In this system, as units move through the production process, accounting software will track how much each unit costs to produce. This cost is divided by the number of units produced to get a cost per unit.

Then, these costs are added up for all of the units produced to get an average cost per unit. This is what the finished product is valued at by this system.

The problem with this system is that it does not take into account how long each unit has been in production. It only recognizes how many units have been produced, which can lead to a lot of waste. This is why this system is also known as a ‘low-end’ systems (Wiki).

## Multiply step 4 by step 3 to get an average cost per unit Once you have the total cost for all of the units completed, you can then calculate the average cost per unit.

This is done by multiplying the total cost for all of the units by the number of units completed. Then, divide that number by the number of units completed.

For example, if it cost \$1,000 to complete 100 units and the company had a surplus of 10 incomplete units, then the average cost per unit is \$1,000/110=\$9.82.

In this case, there were no steps in between completing one unit and starting on the next one, so you would only have to take one average. However, if there were intermediate steps between each unit, then you would have to take an average of those steps as well to get an accurate average cost per unit.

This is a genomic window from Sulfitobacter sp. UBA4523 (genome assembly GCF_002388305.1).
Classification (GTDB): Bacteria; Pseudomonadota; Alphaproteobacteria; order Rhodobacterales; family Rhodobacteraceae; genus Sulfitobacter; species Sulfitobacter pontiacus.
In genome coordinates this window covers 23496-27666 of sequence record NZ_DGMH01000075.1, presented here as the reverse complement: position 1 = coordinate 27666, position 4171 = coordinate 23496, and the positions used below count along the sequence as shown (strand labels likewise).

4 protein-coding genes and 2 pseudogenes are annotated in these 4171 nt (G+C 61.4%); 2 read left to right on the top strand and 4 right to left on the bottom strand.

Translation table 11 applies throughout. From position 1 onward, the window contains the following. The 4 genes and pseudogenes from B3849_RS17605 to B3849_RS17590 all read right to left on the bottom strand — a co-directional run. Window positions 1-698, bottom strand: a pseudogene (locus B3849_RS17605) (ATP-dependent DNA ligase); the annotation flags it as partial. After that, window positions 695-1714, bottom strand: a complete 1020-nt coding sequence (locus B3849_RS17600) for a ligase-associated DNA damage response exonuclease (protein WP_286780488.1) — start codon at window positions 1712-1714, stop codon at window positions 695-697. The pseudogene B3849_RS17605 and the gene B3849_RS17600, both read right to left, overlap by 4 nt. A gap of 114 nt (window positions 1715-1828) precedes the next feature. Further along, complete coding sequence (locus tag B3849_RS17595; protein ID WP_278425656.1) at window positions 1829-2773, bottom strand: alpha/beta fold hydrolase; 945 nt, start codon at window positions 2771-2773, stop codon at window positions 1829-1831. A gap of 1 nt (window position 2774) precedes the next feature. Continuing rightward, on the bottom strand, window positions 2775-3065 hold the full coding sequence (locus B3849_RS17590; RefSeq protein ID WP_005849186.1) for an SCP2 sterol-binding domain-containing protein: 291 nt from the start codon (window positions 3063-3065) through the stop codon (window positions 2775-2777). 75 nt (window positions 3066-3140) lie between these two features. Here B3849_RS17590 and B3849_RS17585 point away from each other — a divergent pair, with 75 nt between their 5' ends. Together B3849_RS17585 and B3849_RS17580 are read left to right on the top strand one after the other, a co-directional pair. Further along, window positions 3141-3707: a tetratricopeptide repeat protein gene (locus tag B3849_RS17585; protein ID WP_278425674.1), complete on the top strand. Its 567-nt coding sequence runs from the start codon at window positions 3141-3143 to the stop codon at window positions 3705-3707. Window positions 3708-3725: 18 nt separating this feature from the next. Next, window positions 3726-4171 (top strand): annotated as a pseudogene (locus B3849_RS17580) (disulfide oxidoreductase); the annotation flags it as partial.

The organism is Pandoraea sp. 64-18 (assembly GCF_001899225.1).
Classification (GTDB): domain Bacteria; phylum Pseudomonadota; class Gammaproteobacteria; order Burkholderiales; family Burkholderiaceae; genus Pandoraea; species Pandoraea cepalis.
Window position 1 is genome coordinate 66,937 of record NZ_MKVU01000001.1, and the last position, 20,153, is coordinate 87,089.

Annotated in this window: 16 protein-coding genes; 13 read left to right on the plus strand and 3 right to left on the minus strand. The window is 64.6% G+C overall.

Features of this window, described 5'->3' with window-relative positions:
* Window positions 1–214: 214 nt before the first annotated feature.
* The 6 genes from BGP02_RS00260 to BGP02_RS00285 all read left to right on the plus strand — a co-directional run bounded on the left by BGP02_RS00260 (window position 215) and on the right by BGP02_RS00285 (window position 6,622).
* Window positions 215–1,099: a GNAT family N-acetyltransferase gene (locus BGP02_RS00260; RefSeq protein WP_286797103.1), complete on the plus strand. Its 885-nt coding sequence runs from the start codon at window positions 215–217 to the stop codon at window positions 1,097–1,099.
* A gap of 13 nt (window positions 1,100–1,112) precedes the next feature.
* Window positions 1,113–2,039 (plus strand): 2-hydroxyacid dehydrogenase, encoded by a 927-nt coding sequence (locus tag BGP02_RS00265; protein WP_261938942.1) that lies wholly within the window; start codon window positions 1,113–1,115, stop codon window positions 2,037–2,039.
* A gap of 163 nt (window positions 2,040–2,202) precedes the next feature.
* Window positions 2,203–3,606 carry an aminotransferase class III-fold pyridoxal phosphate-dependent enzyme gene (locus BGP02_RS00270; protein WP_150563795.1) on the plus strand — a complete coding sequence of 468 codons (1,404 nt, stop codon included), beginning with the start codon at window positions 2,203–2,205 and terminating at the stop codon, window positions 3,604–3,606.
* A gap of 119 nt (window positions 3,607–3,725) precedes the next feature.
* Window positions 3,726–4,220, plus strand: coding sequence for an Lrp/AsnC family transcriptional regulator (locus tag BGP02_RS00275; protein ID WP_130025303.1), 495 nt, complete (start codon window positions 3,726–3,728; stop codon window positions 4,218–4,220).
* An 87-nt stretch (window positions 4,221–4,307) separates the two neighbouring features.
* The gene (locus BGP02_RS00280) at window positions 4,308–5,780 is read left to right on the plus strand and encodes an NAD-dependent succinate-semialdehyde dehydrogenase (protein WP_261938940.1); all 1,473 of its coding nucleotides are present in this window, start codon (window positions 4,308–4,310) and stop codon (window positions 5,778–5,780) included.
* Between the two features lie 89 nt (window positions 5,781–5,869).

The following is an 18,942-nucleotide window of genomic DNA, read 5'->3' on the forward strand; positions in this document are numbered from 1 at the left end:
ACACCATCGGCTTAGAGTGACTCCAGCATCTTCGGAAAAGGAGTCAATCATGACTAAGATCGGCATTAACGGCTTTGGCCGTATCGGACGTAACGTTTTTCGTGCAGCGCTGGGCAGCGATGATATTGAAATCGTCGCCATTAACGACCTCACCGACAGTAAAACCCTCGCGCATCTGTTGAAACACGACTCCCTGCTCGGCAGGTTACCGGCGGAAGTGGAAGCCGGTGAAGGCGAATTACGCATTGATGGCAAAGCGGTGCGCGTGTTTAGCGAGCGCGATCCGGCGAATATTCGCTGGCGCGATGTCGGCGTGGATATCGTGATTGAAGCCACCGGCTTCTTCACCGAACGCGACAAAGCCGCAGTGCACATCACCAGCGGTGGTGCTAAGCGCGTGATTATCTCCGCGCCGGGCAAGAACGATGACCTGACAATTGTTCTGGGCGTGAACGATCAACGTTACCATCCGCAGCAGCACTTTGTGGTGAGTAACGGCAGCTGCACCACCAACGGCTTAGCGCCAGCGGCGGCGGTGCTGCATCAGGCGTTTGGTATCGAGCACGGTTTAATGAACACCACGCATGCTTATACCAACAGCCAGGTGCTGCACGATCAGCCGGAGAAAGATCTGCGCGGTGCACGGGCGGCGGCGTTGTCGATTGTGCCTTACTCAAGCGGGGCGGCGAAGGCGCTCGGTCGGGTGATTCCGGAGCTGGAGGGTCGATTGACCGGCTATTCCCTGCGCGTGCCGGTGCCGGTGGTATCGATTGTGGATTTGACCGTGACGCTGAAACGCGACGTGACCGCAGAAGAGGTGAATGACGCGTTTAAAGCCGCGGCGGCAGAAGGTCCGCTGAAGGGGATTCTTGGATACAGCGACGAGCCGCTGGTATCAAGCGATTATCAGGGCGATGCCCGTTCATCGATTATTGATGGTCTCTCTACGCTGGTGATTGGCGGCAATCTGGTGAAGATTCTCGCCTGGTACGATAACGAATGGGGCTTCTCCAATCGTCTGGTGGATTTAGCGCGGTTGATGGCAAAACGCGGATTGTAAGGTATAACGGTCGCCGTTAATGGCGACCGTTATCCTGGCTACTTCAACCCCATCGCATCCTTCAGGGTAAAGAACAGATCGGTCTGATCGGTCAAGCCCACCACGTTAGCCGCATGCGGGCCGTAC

## Subtract step 5 from step 1 to get the ending work in process inventory value In this example, the beginning work in process inventory value is 2,000 units and the ending work in process inventory value is 1,800 units. Subtracting the ending work in process inventory value from the beginning work in process inventory value gives you a negative inventory of -200 units.

This means that 200 fewer units were produced than were planned for. In most cases, this is not a good thing. Production managers like to see plenty of finished goods ready to be shipped or sold.

A negative inventory indicates that production was slowed down somehow and that there are not as many products ready to be sent out into the world. There might have been some issues with production that caused this to happen.

In general, having less work in process inventory at any given time is better than having more. Less work in process inventory indicates that there are fewer steps left before the product can be shipped or sold.

## Repeat steps 2-6 for beginning work in process inventory value Once this new starting work in process inventory value is determined, the next step is to add the value of newly completed items to this starting work in process inventory value.

The next stage of production is to add newly started production orders to the beginning work in process inventory, and then calculate the new ending work in process inventory value. This new ending work in process inventory value is then added to the beginning work in process inventory to get the next stage of production’s working inventory.

In a Production Cost System, cost accounting uses the units of production cost incurred during a given time period (typically a month) to determine what the cost of goods sold should be. In other words, cost of goods sold is calculated by taking the total costs incurred for production and dividing that by the number of units produced during that period.